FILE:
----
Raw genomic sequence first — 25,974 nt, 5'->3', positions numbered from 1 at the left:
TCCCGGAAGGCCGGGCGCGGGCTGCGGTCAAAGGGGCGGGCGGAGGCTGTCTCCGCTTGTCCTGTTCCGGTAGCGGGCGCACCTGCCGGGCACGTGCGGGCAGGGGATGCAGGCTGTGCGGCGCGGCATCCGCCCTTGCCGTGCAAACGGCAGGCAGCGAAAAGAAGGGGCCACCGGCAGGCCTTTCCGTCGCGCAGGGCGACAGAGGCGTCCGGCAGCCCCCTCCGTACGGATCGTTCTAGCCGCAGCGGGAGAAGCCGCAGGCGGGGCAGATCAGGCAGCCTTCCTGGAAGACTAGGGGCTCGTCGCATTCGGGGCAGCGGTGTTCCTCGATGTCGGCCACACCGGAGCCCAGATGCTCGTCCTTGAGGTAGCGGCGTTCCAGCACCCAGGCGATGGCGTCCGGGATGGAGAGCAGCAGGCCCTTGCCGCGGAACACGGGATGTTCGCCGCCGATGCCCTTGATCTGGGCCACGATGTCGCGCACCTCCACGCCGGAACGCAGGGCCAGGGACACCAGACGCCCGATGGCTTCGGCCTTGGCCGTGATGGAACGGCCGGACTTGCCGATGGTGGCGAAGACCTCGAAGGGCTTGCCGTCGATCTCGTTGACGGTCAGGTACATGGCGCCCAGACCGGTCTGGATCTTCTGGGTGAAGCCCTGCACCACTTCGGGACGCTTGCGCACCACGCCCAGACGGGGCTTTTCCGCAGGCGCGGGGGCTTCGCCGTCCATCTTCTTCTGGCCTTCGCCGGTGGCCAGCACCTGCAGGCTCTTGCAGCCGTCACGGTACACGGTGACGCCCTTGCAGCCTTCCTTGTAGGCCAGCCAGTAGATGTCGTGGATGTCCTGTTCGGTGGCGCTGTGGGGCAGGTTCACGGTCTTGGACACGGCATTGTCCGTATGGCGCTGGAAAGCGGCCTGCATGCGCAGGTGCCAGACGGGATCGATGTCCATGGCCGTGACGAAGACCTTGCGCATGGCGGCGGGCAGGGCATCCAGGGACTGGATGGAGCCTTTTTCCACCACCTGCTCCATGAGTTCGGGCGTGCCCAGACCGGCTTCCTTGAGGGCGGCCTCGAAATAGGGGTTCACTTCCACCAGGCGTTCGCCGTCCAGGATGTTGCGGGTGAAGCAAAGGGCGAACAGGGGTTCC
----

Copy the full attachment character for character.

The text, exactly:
Raw genomic sequence first — 25,974 nt, 5'->3', positions numbered from 1 at the left:
TCCCGGAAGGCCGGGCGCGGGCTGCGGTCAAAGGGGCGGGCGGAGGCTGTCTCCGCTTGTCCTGTTCCGGTAGCGGGCGCACCTGCCGGGCACGTGCGGGCAGGGGATGCAGGCTGTGCGGCGCGGCATCCGCCCTTGCCGTGCAAACGGCAGGCAGCGAAAAGAAGGGGCCACCGGCAGGCCTTTCCGTCGCGCAGGGCGACAGAGGCGTCCGGCAGCCCCCTCCGTACGGATCGTTCTAGCCGCAGCGGGAGAAGCCGCAGGCGGGGCAGATCAGGCAGCCTTCCTGGAAGACTAGGGGCTCGTCGCATTCGGGGCAGCGGTGTTCCTCGATGTCGGCCACACCGGAGCCCAGATGCTCGTCCTTGAGGTAGCGGCGTTCCAGCACCCAGGCGATGGCGTCCGGGATGGAGAGCAGCAGGCCCTTGCCGCGGAACACGGGATGTTCGCCGCCGATGCCCTTGATCTGGGCCACGATGTCGCGCACCTCCACGCCGGAACGCAGGGCCAGGGACACCAGACGCCCGATGGCTTCGGCCTTGGCCGTGATGGAACGGCCGGACTTGCCGATGGTGGCGAAGACCTCGAAGGGCTTGCCGTCGATCTCGTTGACGGTCAGGTACATGGCGCCCAGACCGGTCTGGATCTTCTGGGTGAAGCCCTGCACCACTTCGGGACGCTTGCGCACCACGCCCAGACGGGGCTTTTCCGCAGGCGCGGGGGCTTCGCCGTCCATCTTCTTCTGGCCTTCGCCGGTGGCCAGCACCTGCAGGCTCTTGCAGCCGTCACGGTACACGGTGACGCCCTTGCAGCCTTCCTTGTAGGCCAGCCAGTAGATGTCGTGGATGTCCTGTTCGGTGGCGCTGTGGGGCAGGTTCACGGTCTTGGACACGGCATTGTCCGTATGGCGCTGGAAAGCGGCCTGCATGCGCAGGTGCCAGACGGGATCGATGTCCATGGCCGTGACGAAGACCTTGCGCATGGCGGCGGGCAGGGCATCCAGGGACTGGATGGAGCCTTTTTCCACCACCTGCTCCATGAGTTCGGGCGTGCCCAGACCGGCTTCCTTGAGGGCGGCCTCGAAATAGGGGTTCACTTCCACCAGGCGTTCGCCGTCCAGGATGTTGCGGGTGAAGCAAAGGGCGAACAGGGGTTCC